Green Job Sector Highlighted by The Christian Science Monitor

Americans Put Themselves on the Path to Green Careers is an article in the June 9, 2008 issue of The Christian Science Monitor that reports on the growth of the green job sector.  The article begins by describing two groups – recent graduates and mid-career workers – who are seeking green jobs:

Kathleen Loa first began thinking about pursuing a green career while she was a student at Oberlin College. Now, armed with a degree in chemistry, she is taking the first step in that direction. She’s serving as an intern at the nonprofit Alliance to Save Energy in Washington, D.C. After earning a master’s in energy policy, she’ll find a job.

“I want to keep working on environmental energy, either through a nonprofit role or a for-profit company,” says Ms. Loa of Claremont, Calif.

That goal puts her in the vanguard of one group seeking eco-friendly jobs – students and recent graduates who hope to join the green boom at the beginning of their careers. A second group includes people in midcareer who want to parlay their current skills into green jobs.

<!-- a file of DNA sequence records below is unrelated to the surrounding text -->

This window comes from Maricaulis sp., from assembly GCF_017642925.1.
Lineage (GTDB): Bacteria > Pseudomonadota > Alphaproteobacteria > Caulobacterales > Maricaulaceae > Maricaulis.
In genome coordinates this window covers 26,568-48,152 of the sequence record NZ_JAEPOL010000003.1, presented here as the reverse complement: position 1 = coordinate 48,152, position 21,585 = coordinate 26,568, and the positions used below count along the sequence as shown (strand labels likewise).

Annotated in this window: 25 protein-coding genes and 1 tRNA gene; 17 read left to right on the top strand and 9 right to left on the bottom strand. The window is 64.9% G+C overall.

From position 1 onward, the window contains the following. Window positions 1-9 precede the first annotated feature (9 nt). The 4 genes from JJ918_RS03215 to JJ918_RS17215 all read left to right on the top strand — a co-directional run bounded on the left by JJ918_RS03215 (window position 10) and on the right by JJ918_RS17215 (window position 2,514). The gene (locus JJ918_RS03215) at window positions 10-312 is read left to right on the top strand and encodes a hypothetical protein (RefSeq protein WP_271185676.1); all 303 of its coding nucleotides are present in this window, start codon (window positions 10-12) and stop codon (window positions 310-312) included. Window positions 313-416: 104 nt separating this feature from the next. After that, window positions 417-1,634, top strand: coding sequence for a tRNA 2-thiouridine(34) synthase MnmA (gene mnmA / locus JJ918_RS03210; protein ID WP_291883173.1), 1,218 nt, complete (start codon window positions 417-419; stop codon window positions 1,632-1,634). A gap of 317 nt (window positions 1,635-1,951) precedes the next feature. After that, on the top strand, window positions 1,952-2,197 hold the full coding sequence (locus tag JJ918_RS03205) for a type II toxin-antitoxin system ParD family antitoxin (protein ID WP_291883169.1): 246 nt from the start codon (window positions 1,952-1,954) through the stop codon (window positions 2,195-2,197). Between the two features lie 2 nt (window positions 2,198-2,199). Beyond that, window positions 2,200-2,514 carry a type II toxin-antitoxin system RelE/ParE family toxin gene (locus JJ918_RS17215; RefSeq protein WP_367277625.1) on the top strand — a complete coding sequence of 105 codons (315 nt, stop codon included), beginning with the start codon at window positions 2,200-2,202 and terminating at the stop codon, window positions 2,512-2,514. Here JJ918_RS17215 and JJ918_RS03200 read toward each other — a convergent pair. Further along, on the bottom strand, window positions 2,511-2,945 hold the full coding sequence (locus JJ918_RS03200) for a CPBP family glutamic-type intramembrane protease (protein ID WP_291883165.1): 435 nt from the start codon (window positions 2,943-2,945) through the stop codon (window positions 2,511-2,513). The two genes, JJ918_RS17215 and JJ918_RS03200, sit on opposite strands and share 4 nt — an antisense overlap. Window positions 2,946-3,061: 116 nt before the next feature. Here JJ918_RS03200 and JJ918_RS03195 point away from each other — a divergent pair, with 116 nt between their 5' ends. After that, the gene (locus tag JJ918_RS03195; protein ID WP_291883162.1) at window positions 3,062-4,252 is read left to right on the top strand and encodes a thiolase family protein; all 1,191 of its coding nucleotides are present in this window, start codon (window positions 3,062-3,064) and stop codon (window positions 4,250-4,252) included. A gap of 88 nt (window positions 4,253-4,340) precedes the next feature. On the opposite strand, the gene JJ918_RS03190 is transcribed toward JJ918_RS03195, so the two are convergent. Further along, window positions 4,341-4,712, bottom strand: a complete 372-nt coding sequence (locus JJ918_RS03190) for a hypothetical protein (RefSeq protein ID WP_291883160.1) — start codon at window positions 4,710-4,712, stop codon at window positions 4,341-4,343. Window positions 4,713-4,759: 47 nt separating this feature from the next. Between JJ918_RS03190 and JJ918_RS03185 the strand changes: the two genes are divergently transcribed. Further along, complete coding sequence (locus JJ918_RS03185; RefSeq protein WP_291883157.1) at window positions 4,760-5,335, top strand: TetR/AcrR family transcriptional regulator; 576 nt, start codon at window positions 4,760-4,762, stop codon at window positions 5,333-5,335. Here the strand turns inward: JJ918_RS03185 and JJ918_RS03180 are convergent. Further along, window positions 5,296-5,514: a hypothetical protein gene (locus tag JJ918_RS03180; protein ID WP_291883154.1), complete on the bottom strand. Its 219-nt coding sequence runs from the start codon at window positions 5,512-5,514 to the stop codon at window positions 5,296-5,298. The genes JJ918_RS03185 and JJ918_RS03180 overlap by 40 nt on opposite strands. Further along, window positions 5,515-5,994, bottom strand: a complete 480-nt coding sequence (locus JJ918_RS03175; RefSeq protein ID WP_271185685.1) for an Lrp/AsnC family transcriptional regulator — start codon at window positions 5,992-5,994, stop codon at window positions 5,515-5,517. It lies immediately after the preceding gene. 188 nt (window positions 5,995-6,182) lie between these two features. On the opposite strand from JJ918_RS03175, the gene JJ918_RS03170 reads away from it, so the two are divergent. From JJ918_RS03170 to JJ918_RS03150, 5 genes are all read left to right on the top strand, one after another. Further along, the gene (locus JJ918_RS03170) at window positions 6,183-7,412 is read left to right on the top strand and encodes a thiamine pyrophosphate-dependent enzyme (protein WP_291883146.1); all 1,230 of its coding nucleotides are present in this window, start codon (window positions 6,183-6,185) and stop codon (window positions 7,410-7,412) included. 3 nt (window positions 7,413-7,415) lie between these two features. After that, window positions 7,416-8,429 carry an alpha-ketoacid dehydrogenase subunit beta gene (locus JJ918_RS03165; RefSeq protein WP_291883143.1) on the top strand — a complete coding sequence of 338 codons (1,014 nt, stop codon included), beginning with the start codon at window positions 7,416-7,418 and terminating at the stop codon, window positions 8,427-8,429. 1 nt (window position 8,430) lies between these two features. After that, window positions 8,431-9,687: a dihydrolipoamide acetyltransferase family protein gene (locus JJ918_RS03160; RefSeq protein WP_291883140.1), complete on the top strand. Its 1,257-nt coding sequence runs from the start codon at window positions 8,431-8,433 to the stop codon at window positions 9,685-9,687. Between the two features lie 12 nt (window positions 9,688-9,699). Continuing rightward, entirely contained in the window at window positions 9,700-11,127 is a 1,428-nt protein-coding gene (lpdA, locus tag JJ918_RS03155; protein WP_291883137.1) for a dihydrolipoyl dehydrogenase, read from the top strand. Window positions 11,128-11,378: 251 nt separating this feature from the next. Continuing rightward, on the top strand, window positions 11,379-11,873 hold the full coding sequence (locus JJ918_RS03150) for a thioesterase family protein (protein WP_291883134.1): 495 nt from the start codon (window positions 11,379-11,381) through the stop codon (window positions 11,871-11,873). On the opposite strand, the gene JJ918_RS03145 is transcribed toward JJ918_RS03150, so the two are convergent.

The article then highlights different occupations in the green job sector, examines issues surrounding the definition of "green jobs," and provides tips for green job seekers.

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States’ Interest in Clean-Tech Sector Highlighted by The Christian Science Monitor

States Vie to Attract Clean-Tech Industries is an article in the April 11, 2008 issue of The Christian Science Monitor that highlights the increasing interest by states in the clean-tech industry.  As stated in the article:

The "clean tech" industry may not be big enough to stave off a recession this year, but states increasingly see such companies as economic drivers of the future – and are beginning to compete among themselves to attract them. So far, Massachusetts and California have taken the lead, but less obvious competitors, such as Iowa and Minnesota, are also vying for a share of the clean-tech market.

The article includes information on the the economic impact of the clean-tech sector (for example, in Massachusetts clean energy firms employ 14,500) and initiatives that states are undertaking to support the growth of the clean-tech sector.

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